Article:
Control of blood pressure and risk of stroke among pharmacologically treated hypertensive patients

Olaf H. Klungel, Robert C. Kaplan, Susan R. Heckbert, Nicholas L. Smith, Rozenn N. Lemaitre, W. T. Longstreth, Hubert G M Leufkens, Anthonius De Boer, Bruce M. Psaty

Research output: Contribution to journalArticle

58 Citations (Scopus)

Abstract

Background and Purpose - Despite improved control of blood pressure during the last decades in the United States, a considerable proportion of treated hypertensives have not achieved target blood pressure levels. We estimated the proportion of strokes occurring among treated hypertensive patients that may be attributable to uncontrolled blood pressure. Methods - A population-based case-control study was conducted among treated hypertensive members of Group Health Cooperative of Puget Sound. Cases were treated hypertensive patients who sustained a first fatal or nonfatal ischemic (n=460) or hemorrhagic (n=95) stroke during 1989-1996. Controls were a random sample of stroke-free, treated hypertensive Group Health Cooperative enrollees (n=2966), similar in age to the stroke cases. Multiple measurements of blood pressure and other cardiovascular risk factors were collected from medical records. Logistic regression was used to estimate the risk of ischemic stroke and hemorrhagic stroke associated with uncontrolled blood pressure, defined as diastolic blood pressure >90 mm Hg or systolic blood pressure >140 mm Hg. The fraction of strokes attributable to uncontrolled blood pressure among treated hypertensives was calculated. Results - Blood pressure was uncontrolled in 78% of ischemic stroke cases, 85% of hemorrhagic stroke cases, and 65% of controls. After adjustment for potential confounders, uncontrolled blood pressure among treated hypertensive patients was moderately associated with ischemic stroke (risk ratio = 1.5 [95% CI, 1.2 to 1.9]) and strongly related to hemorrhagic stroke (risk ratio=3.0 [95% CI, 1.7 to 5.4]). We estimated that 27% (95% CI, 11% to 39%) of the ischemic strokes and 57% (95% CI, 26% to 75%) of the hemorrhagic strokes among treated hypertensive patients were attributable to uncontrolled blood pressure. Overall, 32% (95% CI, 14% to 45%) of all strokes were attributable to uncontrolled blood pressure. Conclusions - A considerable proportion of incident strokes among treated hypertensive patients may be prevented by achieving control of blood pressure.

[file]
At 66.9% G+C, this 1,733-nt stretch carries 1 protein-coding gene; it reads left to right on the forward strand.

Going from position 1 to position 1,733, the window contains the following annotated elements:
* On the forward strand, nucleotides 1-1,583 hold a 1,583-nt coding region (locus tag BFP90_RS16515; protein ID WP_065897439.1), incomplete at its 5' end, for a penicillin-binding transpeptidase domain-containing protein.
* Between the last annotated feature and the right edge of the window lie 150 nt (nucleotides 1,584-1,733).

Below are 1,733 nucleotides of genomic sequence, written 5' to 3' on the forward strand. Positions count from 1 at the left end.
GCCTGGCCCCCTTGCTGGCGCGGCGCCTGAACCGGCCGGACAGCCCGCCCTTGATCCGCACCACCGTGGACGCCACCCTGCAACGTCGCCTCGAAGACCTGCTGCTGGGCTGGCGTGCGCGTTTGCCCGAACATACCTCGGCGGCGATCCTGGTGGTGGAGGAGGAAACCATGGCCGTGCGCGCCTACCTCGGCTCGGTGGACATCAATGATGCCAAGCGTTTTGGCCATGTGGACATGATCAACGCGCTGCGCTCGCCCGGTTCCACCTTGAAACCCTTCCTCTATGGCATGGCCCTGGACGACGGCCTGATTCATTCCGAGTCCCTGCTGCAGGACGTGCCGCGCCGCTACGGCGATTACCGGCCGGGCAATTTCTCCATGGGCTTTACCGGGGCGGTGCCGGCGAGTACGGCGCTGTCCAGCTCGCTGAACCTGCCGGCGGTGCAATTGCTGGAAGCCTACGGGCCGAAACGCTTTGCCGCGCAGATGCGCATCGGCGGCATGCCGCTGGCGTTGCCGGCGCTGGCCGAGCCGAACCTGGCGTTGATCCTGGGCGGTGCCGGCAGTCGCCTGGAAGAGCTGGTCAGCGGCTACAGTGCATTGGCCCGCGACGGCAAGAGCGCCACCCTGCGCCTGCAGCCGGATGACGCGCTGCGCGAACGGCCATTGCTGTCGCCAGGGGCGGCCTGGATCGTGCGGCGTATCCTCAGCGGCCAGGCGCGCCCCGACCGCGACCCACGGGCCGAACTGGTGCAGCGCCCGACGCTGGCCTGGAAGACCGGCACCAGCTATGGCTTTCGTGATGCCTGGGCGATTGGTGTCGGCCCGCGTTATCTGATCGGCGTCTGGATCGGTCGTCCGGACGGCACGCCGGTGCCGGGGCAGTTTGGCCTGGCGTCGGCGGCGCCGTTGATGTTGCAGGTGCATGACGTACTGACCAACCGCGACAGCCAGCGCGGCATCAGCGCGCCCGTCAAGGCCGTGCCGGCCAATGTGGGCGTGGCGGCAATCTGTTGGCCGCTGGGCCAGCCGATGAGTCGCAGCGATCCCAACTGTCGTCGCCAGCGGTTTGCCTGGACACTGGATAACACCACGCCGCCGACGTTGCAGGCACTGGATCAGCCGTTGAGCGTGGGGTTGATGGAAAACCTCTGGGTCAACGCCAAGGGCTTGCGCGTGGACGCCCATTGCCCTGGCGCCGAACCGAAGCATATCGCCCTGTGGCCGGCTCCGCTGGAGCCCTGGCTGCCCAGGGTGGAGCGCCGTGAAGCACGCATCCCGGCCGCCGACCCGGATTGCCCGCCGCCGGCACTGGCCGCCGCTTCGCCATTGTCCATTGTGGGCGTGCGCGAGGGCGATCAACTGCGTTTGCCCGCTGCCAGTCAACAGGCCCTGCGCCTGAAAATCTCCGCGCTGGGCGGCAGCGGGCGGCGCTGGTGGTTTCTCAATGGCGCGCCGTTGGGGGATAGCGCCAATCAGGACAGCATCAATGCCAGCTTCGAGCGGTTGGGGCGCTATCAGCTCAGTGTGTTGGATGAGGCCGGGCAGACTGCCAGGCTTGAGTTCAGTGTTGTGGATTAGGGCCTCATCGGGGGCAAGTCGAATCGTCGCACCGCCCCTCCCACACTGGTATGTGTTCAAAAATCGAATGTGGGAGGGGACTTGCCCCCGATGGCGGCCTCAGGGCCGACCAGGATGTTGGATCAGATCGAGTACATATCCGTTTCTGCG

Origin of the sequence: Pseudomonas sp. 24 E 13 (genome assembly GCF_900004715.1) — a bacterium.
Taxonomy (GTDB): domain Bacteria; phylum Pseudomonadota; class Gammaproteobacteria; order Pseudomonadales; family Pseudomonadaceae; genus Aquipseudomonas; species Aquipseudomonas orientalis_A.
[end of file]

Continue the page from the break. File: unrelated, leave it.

Original languageEnglish (US)
Pages (from-to)420-424
Number of pages5
JournalStroke
Volume31
Issue number2
StatePublished - Feb 2000
Externally publishedYes

Fingerprint

Stroke
Blood Pressure
Odds Ratio
Health
Medical Records
Case-Control Studies
Logistic Models

Keywords

  • Hypertension
  • Pharmacology
  • Risk
  • Stroke, hemorrhagic
  • Stroke, ischemic

ASJC Scopus subject areas

  • Cardiology and Cardiovascular Medicine
  • Neuroscience(all)

Cite this

Klungel, O. H., Kaplan, R. C., Heckbert, S. R., Smith, N. L., Lemaitre, R. N., Longstreth, W. T., ... Psaty, B. M. (2000). Control of blood pressure and risk of stroke among pharmacologically treated hypertensive patients. Stroke, 31(2), 420-424.

Control of blood pressure and risk of stroke among pharmacologically treated hypertensive patients. / Klungel, Olaf H.; Kaplan, Robert C.; Heckbert, Susan R.; Smith, Nicholas L.; Lemaitre, Rozenn N.; Longstreth, W. T.; Leufkens, Hubert G M; De Boer, Anthonius; Psaty, Bruce M.

In: Stroke, Vol. 31, No. 2, 02.2000, p. 420-424.

Research output: Contribution to journalArticle

Klungel, OH, Kaplan, RC, Heckbert, SR, Smith, NL, Lemaitre, RN, Longstreth, WT, Leufkens, HGM, De Boer, A & Psaty, BM 2000, 'Control of blood pressure and risk of stroke among pharmacologically treated hypertensive patients', Stroke, vol. 31, no. 2, pp. 420-424.
Klungel OH, Kaplan RC, Heckbert SR, Smith NL, Lemaitre RN, Longstreth WT et al. Control of blood pressure and risk of stroke among pharmacologically treated hypertensive patients. Stroke. 2000 Feb;31(2):420-424.
Klungel, Olaf H. ; Kaplan, Robert C. ; Heckbert, Susan R. ; Smith, Nicholas L. ; Lemaitre, Rozenn N. ; Longstreth, W. T. ; Leufkens, Hubert G M ; De Boer, Anthonius ; Psaty, Bruce M. / Control of blood pressure and risk of stroke among pharmacologically treated hypertensive patients. In: Stroke. 2000 ; Vol. 31, No. 2. pp. 420-424.
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AU - Klungel, Olaf H.

AU - Kaplan, Robert C.

AU - Heckbert, Susan R.